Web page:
“We are always looking for ways to make that better for people, whether that be additional food options, giving options for people who have special food preferences, looking at food quality and food value. This is something that is always top of mind for us as we’re thinking about the whole game-day experience for our fans,” Chang says.
At the same time as the 49ers were looking to improve this experience, the team were making plans to increase the price of season tickets for the first time since Levi’s Stadium opened in 2014. “It was time to make an adjustment,” Chang says, “based on secondary-market demand, based on our own observations of dynamic pricing, we knew that we had to adjust pricing to make sure that we were in line to what the market was saying.”
The team then wanted to see if it was possible to combine the two efforts. A significant amount of research, via focus groups and surveys, was undertaken to help answer three key questions. First, was there fan interest in having food and beverages included as part of their season ticket packages? Second, what items would they like to be included in this program, if it were to happen? And third, how much extra they would be willing to pay to have unlimited concessions as part of their season ticket membership?
Satisfied with the feedback they received during that canvassing, the 49ers announced the “Member Inclusive Menu” earlier this month.
“It’s not a two-step process. It’s not a [process of] change pricing, therefore let’s find benefit,” Chang notes. “It’s taking all the variables into account and then find the right pricing for the fans.”
Logistical and operational challenges
The 49ers and Levy Restaurants are now going through the process of trying to make the model work logistically and operationally, a feat made all the more difficult as there is no precedent to fall back on.
“The concept [of unlimited food and drink] has always been there but executing on it at this scale is, as far as we are aware, never been done before, certainly in the US in any of the other professional sports and we believe globally,” Chang says.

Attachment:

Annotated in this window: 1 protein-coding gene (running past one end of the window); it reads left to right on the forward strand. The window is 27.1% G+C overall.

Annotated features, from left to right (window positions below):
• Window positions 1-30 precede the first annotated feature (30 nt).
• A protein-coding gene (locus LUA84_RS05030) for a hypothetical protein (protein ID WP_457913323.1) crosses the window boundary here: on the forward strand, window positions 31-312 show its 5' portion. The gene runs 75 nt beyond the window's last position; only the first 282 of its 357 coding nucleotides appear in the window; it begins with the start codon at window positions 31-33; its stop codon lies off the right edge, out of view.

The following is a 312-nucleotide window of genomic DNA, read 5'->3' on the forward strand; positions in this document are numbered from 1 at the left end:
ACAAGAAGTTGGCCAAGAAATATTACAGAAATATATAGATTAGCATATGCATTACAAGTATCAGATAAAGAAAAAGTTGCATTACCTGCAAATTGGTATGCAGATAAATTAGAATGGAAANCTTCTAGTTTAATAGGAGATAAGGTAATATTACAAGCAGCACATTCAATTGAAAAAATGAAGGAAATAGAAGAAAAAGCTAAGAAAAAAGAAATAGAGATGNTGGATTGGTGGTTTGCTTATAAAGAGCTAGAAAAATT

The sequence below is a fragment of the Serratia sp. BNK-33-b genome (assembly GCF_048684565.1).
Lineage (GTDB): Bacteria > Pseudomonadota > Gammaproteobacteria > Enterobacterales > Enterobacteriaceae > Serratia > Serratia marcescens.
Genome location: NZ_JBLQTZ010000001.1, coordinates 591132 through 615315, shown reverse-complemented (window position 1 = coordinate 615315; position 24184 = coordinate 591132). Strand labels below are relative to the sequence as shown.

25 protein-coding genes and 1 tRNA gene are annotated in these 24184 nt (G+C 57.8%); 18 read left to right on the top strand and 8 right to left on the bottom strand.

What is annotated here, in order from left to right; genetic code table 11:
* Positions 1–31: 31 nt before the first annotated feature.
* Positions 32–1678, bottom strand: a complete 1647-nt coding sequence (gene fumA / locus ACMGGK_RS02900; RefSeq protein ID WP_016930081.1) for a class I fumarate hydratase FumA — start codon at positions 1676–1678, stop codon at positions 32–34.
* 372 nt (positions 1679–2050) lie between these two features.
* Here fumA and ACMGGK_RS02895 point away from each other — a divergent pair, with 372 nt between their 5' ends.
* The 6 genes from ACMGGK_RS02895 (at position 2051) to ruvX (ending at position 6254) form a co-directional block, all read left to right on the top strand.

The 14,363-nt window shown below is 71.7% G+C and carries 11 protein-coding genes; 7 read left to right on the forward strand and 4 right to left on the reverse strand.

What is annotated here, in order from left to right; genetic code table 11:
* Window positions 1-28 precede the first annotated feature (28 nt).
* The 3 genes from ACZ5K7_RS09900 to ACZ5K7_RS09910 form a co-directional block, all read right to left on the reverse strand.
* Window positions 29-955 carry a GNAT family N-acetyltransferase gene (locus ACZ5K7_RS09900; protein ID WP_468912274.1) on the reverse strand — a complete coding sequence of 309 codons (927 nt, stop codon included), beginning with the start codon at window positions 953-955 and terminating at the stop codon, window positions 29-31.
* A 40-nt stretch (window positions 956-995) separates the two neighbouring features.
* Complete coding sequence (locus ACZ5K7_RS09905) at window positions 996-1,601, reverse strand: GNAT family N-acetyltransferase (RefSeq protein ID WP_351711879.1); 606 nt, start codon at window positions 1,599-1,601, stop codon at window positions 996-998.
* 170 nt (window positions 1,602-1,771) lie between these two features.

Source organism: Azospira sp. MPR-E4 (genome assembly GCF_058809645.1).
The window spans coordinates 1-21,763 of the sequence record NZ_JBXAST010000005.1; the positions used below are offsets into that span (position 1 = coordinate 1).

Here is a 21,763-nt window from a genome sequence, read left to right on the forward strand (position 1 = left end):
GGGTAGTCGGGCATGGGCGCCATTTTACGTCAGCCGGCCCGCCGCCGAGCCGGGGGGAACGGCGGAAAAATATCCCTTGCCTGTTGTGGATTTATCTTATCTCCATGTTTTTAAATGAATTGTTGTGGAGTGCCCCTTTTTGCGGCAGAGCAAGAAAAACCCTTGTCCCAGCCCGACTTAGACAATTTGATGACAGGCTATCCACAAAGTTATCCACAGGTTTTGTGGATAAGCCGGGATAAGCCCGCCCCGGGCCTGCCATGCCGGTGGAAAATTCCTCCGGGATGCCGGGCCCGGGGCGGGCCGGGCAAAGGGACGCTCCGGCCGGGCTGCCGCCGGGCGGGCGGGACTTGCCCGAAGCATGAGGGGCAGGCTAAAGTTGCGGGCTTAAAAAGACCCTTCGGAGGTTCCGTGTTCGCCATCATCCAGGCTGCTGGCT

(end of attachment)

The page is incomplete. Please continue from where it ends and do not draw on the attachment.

There is an obvious expectation that with unlimited food and drink options becoming available there will be an uptick in consumption initially, though by exactly much is thus far unknown. “We need to understand consumption and predict consumption by product and product type. That is really important. We definitely have to forecast for [an uptick in sales] so we have to meet the demand of our fans,” Chang says.
The 49ers are also considering redesigning certain aspects of Levi’s Stadium and its concessions stands to ensure that waiting lines are not too long. This includes determining how best for both season-ticket holders and non-season ticket holders to get their items, such as separate lines at concessions stands, or entire separate concessions stands just for non-season ticket holders.
“We don’t want to neglect the other 10 per cent who will be paying for things à la carte and make sure they have a good experience as well,” Chang says.
Moreover, the 49ers must calculate how best for season-ticket holders to quickly and securely identity themselves to take part in the initiative and get their items quickly. This could include technology currently on season ticket passes which are generally worn around necks, mobile devices, or other physical items such as wristbands.
There will also be as-yet-unannounced limits on how many items that season ticket holders can acquire in each visit to a concessions stand to speed up waiting times and cut down on food waste and abuse of the system.
Some pilot testing will be done towards the end of the 2019 season to help understand logistically what the experience is like for fans. “But frankly as it’s never been done before we’ll have to learn as we go,” Chang says. “We’ll have to adjust in real time in the course of the season and realize that some items are more popular than others and we’ll have to adjust our quantities.”
Chang believes that there will still be a demand for specialty items, many of which are supplied by local vendors. “I think there is enough variety that there will be adequate demand for everything we have in the building but it’s certainly something we’ll keep a keen eye on,” he says.
The team has also been in regular contact with the NFL about this initiative, in large part to keep the league informed of its progress. “They were helpful in being a sounding board and asking some questions that let us think it through a little bit,” Chang says. “And we’ll certainly be keeping close touch with them as we go into next season so they can garner learnings that can be leveraged for the 31 other clubs in the league.”